Thursday Tips: 5 Positive Plant Activities For Picky Eaters

herb and fruit flowersAfter a post of pastries, it seems fitting to give you all a fresher, greener bit of inspiration for your food play. It is officially spring, after all, and local gardens are already producing such beautiful spring produce! 

There is so much for kids to learn in the garden! How different foods grow. How weather affects our food. How bugs can be helpful and how they can be pests…

And the garden is full of amazing sensory activities for kids as Dayna from Lemon Lime Adventures explains in this link! There’s dirt and leaves and worms and all sorts of things to touch and squish and dig and break and carry.

Gardening is also a really natural way to touch food and learn about food with no stress that there’s any pressure to eat it. Though I do believe that straight from the garden snacks are the best!

There are so many ways to get kids interacting positively with plants this spring! Here are 5:

1. Plant a garden at home.

If you don’t have a big backyard, have no fear, there is a way to get edible plants into every home environment. If you have a backyard, planting a garden in the ground or a raised bed is a great option. If not, a pot or planter works great and if you don’t have room for that a small windowsill garden in the kitchen, living room or bedroom teaches the same ideas as a big backyard garden.

2. Volunteer at a local community garden

I love the trend that so many communities are starting gardens on empty lots and unused land. Find a community garden near you and sign up to volunteer for a morning or afternoon. Maybe you’ll become so inspired you’ll want to start your own plot! Or maybe the experience will give your kids that extra knowledge about where food comes from next time you’re in the grocery store. It’s also a great way to enjoy spring weather and foster an appreciation for how much work it takes to produce our food!

3. Go to a farmers market.

Now that weather is warming up, find a farmer’s market near you and plan a morning outing! There is so much to see and learn at the farmer’s market and farmers and vendors are usually happy to talk about their farms and their produce and explain how different foods grow!

4. Pick-Your-Own fruits.

It’s a little early in the season for most pick-your-own farms, but once the strawberries start fruiting, lots of farms have options to pick a pint (or 5 or 20) of your own. If you pick lots of extra fruit, don’t worry, you  can easily freeze a bunch with this great tutorial by Cooking Light and enjoy the taste of summer for months into next winter!

5. Go to a local garden center.

A trip to a local garden center is another great way to give kids positive learning experiences with plants. There are rows and rows of plants to touch and learn about and the whole experience is free!

Look at the tags and see what the plants grow into, what fruits and flowers they bear. Check out the roots growing out of the bottoms of containers and touch the leaves.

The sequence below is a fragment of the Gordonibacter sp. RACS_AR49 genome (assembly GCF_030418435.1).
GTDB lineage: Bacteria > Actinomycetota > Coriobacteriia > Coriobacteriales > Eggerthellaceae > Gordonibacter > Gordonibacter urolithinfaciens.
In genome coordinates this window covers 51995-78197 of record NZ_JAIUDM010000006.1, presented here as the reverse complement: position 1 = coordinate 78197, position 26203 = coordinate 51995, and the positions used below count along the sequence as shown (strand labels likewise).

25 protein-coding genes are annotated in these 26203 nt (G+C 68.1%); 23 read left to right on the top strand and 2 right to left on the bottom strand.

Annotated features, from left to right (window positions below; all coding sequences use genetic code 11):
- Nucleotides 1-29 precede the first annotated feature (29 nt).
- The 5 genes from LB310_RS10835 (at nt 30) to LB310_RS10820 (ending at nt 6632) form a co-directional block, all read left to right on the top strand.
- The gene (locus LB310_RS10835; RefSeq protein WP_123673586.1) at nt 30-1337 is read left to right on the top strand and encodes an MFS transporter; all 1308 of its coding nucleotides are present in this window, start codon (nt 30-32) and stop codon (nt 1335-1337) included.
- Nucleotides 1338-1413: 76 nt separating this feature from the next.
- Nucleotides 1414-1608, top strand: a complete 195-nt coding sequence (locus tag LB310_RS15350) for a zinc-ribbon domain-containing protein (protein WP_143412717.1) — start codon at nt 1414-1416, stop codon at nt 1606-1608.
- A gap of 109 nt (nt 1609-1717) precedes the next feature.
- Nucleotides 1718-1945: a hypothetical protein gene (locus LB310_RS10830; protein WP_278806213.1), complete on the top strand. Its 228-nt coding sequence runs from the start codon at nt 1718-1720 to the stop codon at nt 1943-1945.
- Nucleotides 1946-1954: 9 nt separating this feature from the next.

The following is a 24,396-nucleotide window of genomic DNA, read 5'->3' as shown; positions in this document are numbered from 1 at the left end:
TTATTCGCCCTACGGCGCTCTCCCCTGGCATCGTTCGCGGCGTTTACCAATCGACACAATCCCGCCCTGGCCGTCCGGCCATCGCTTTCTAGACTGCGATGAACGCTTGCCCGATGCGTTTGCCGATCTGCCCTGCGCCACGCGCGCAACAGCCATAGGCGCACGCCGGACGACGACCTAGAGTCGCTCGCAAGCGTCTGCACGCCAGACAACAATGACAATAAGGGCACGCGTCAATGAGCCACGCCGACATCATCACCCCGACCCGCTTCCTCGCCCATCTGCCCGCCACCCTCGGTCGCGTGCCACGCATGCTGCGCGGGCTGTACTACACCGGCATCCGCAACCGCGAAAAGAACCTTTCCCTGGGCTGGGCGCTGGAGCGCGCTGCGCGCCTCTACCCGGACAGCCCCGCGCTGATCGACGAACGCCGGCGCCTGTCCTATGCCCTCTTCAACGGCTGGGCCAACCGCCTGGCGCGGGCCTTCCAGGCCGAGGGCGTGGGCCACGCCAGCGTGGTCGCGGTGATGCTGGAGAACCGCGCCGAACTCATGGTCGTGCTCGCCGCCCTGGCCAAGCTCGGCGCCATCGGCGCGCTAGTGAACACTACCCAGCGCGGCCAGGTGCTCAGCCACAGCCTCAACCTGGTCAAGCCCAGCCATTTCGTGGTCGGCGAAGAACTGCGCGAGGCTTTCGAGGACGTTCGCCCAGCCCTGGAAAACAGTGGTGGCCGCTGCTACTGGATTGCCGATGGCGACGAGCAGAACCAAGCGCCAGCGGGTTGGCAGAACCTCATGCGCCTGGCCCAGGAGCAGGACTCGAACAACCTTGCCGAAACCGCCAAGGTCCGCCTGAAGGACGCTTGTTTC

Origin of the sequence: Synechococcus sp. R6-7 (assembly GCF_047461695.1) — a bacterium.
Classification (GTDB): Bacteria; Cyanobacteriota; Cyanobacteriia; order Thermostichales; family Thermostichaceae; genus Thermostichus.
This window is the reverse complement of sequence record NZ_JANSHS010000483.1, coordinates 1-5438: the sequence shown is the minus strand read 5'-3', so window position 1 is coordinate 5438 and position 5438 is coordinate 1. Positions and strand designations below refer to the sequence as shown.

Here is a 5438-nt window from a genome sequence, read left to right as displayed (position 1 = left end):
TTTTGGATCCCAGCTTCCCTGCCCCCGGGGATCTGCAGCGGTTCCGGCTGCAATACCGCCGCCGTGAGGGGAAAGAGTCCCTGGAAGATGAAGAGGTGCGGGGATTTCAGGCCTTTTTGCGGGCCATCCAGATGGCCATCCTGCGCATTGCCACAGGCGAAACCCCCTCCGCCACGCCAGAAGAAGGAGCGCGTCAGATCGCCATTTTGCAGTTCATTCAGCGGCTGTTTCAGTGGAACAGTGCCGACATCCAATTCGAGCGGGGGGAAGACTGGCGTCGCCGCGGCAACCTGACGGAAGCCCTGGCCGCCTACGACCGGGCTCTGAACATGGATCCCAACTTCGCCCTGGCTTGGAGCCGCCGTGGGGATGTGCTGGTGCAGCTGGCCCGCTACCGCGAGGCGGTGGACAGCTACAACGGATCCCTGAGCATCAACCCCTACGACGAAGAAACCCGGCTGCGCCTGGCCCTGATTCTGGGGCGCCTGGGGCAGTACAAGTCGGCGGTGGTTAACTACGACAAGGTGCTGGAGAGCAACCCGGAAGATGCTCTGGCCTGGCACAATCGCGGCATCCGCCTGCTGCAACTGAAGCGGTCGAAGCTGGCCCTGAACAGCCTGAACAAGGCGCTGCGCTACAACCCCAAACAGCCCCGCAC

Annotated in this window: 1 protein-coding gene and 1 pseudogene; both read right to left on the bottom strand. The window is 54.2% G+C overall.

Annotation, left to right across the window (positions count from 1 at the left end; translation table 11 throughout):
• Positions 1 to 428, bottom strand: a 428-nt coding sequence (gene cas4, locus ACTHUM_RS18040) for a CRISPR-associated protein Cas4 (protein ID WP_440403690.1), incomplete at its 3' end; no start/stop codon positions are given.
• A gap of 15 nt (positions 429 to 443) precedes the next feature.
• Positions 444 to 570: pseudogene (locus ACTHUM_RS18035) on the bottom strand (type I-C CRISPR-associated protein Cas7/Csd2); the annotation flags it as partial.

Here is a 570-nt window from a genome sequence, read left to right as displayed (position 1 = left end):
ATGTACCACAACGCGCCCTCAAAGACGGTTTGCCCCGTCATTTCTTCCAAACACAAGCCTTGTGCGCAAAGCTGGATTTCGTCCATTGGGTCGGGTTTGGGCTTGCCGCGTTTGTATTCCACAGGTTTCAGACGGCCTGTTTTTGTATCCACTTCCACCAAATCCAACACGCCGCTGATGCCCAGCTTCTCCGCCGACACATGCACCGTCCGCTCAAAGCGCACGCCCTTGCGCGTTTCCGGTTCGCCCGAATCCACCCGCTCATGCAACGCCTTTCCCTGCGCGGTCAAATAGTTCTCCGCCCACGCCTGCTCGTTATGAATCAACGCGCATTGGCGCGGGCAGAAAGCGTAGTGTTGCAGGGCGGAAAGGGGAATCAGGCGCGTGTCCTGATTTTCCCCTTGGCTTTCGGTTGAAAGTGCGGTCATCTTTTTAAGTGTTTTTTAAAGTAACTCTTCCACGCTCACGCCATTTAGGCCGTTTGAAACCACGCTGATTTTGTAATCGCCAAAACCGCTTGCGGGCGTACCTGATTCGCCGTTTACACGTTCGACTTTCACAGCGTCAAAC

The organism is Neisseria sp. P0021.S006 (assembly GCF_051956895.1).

Activity: Flower, Fruit And Veggie Arranging

Have your child help arrange and put away any fruits and veggies you brought home for one more opportunity to touch all those foods. Then create some flower arrangements or pot some plants.

Or you could do a food play activity and make a food play  garden or flower arrangement. I made the flowers in the picture above with strawberries, chia seeds, a tangerine and herbs from my garden for the stems and leaves.

I love the sensory experience of picking herbs. They smell so good! planting, picking and playing with herbs is a great way to expose kids to these strong smells and tastes!

Happy spring and happy food play!

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16 thoughts on “Thursday Tips: 5 Positive Plant Activities For Picky Eaters

  1. Thanks so much for dropping by my blog! Love your blog – I look forward to raising our kids as “foodies” with your tips! 🙂 Our successes so far with their eating has inspired me to be even bolder – maybe they will learn to eat the variety of Filipino food I grew up with, after all, offal and all! We have grown cherry tomatoes on our deck yearly (too many critters elsewhere!) and kids are excited. Happy spring! – Emy

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  2. Great post! Can you imagine a world where all children had a connection to growing their own food. Losing that connection especially in the West, is a problem we have yet to fully see and even understand the consequences.

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  3. So much true in the points! I have seen that my oldest will try from the samples at the farmers markets and will eat strong flavored cheeses and love them, going back for more and asking if we can get some. But the moment it is offered at home, he won’t eat it. But I am just so happy that he tries out new things that I hope he will ease in to being more open at home too. 🙂

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